Humans can isolate a single voice in a crowd and is usually good at doing so, but how about computers? Well... Not so much. Just ask anyone trying to talk to a smart speaker at a house party. Google may have a surprisingly straightforward solution. The researchers have developed a deep learning system that can pick out a specific voice by looking at people's faces when they are speaking. The team trained its neural network model to recognise individual people speaking by themselves and then created virtual "parties" to teach the AI how to isolate multiple voices into distinct audio tracks.
The results, which can be seen in the video below, are uncanny. Even when people are clearly trying to compete with each other (such as comedians) the AI can generate a clean audio track for one person just by focusing on their face. That's true even if the person partially obscures their face with hand gestures or a microphone.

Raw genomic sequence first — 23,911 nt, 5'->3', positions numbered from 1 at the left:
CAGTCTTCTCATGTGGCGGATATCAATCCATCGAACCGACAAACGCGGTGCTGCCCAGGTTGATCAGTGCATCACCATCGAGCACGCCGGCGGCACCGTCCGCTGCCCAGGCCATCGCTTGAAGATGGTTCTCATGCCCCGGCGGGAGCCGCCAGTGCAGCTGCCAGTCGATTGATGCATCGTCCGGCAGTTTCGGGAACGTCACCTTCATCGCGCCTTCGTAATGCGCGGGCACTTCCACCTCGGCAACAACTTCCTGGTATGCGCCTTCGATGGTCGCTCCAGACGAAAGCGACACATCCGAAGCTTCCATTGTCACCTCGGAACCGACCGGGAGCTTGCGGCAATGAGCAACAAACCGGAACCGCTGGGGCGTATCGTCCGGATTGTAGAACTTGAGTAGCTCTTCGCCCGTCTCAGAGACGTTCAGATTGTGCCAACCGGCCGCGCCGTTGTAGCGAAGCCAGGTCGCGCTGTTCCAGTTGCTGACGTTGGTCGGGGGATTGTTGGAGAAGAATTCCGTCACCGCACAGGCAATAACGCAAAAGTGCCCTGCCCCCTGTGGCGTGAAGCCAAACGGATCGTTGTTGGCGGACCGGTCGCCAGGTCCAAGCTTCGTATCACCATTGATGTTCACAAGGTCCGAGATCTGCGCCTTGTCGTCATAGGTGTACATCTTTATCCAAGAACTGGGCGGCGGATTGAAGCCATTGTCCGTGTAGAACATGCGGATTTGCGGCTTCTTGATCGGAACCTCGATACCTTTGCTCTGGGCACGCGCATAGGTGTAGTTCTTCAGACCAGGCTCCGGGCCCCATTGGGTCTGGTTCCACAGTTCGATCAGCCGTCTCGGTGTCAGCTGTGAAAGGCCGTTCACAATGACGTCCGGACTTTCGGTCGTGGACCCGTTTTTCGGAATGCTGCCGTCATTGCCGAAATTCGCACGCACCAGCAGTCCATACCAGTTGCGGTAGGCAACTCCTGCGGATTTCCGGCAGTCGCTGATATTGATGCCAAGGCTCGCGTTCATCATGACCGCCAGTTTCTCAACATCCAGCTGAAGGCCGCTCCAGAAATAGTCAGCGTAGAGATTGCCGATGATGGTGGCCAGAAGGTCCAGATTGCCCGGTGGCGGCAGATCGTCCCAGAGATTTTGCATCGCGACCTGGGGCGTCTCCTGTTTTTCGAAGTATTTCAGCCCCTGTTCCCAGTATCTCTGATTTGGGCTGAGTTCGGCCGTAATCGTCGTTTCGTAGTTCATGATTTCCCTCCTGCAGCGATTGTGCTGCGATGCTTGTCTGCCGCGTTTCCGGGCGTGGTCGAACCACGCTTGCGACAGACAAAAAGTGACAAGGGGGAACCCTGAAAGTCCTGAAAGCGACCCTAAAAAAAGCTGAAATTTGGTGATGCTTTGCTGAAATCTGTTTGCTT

Google is exploring opportunities to use this feature in its products, but there are more than a few prime candidates. It is potentially ideal for video chat services, where it could help users understand someone talking in a crowded room. It could also be helpful for speech enhancement in video recordings. There are big implications for accessibility: it could lead to camera-linked hearing aids that boost the sound of whoever's in front of you, and more effective closed captioning. However, there are potential privacy issues (it could be used for public eavesdropping) but it would be too difficult to limit the voice separation to people who've clearly given their consent.